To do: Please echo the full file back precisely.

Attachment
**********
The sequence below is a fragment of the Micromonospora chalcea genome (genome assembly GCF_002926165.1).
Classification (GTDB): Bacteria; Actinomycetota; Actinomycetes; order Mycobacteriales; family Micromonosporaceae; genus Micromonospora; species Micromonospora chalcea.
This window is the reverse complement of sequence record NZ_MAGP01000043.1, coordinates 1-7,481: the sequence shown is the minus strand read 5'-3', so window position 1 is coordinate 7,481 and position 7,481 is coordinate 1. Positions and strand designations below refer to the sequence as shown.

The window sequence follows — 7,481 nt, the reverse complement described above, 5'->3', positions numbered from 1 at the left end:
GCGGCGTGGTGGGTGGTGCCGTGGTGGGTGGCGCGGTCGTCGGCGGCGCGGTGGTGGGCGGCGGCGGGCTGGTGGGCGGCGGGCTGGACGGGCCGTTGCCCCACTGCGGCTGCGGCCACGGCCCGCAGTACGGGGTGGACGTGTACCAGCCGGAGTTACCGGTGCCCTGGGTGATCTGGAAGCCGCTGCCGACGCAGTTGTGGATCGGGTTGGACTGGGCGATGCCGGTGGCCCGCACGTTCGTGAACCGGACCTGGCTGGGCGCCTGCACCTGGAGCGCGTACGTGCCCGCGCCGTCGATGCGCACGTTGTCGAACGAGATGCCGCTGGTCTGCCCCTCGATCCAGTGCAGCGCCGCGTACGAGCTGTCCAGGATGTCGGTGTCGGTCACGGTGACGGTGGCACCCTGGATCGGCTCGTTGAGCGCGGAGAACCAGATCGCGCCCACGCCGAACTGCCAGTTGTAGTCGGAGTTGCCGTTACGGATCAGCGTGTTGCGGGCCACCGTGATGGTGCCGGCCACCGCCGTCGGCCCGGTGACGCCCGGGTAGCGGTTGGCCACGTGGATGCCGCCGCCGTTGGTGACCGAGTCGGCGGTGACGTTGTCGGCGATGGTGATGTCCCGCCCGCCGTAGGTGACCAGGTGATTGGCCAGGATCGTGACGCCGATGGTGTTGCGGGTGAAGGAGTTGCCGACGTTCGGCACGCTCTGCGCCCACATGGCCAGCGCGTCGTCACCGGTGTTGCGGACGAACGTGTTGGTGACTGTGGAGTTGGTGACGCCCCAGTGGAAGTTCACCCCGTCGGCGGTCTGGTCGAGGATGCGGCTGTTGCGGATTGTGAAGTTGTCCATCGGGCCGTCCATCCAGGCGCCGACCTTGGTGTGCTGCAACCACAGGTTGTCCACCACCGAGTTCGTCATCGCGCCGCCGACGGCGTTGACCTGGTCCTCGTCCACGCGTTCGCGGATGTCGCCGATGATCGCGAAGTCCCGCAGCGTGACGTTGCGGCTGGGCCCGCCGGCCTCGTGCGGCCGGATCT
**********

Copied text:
The sequence below is a fragment of the Micromonospora chalcea genome (genome assembly GCF_002926165.1).
Classification (GTDB): Bacteria; Actinomycetota; Actinomycetes; order Mycobacteriales; family Micromonosporaceae; genus Micromonospora; species Micromonospora chalcea.
This window is the reverse complement of sequence record NZ_MAGP01000043.1, coordinates 1-7,481: the sequence shown is the minus strand read 5'-3', so window position 1 is coordinate 7,481 and position 7,481 is coordinate 1. Positions and strand designations below refer to the sequence as shown.

The window sequence follows — 7,481 nt, the reverse complement described above, 5'->3', positions numbered from 1 at the left end:
GCGGCGTGGTGGGTGGTGCCGTGGTGGGTGGCGCGGTCGTCGGCGGCGCGGTGGTGGGCGGCGGCGGGCTGGTGGGCGGCGGGCTGGACGGGCCGTTGCCCCACTGCGGCTGCGGCCACGGCCCGCAGTACGGGGTGGACGTGTACCAGCCGGAGTTACCGGTGCCCTGGGTGATCTGGAAGCCGCTGCCGACGCAGTTGTGGATCGGGTTGGACTGGGCGATGCCGGTGGCCCGCACGTTCGTGAACCGGACCTGGCTGGGCGCCTGCACCTGGAGCGCGTACGTGCCCGCGCCGTCGATGCGCACGTTGTCGAACGAGATGCCGCTGGTCTGCCCCTCGATCCAGTGCAGCGCCGCGTACGAGCTGTCCAGGATGTCGGTGTCGGTCACGGTGACGGTGGCACCCTGGATCGGCTCGTTGAGCGCGGAGAACCAGATCGCGCCCACGCCGAACTGCCAGTTGTAGTCGGAGTTGCCGTTACGGATCAGCGTGTTGCGGGCCACCGTGATGGTGCCGGCCACCGCCGTCGGCCCGGTGACGCCCGGGTAGCGGTTGGCCACGTGGATGCCGCCGCCGTTGGTGACCGAGTCGGCGGTGACGTTGTCGGCGATGGTGATGTCCCGCCCGCCGTAGGTGACCAGGTGATTGGCCAGGATCGTGACGCCGATGGTGTTGCGGGTGAAGGAGTTGCCGACGTTCGGCACGCTCTGCGCCCACATGGCCAGCGCGTCGTCACCGGTGTTGCGGACGAACGTGTTGGTGACTGTGGAGTTGGTGACGCCCCAGTGGAAGTTCACCCCGTCGGCGGTCTGGTCGAGGATGCGGCTGTTGCGGATTGTGAAGTTGTCCATCGGGCCGTCCATCCAGGCGCCGACCTTGGTGTGCTGCAACCACAGGTTGTCCACCACCGAGTTCGTCATCGCGCCGCCGACGGCGTTGACCTGGTCCTCGTCCACGCGTTCGCGGATGTCGCCGATGATCGCGAAGTCCCGCAGCGTGACGTTGCGGCTGGGCCCGCCGGCCTCGTGCGGCCGGATCT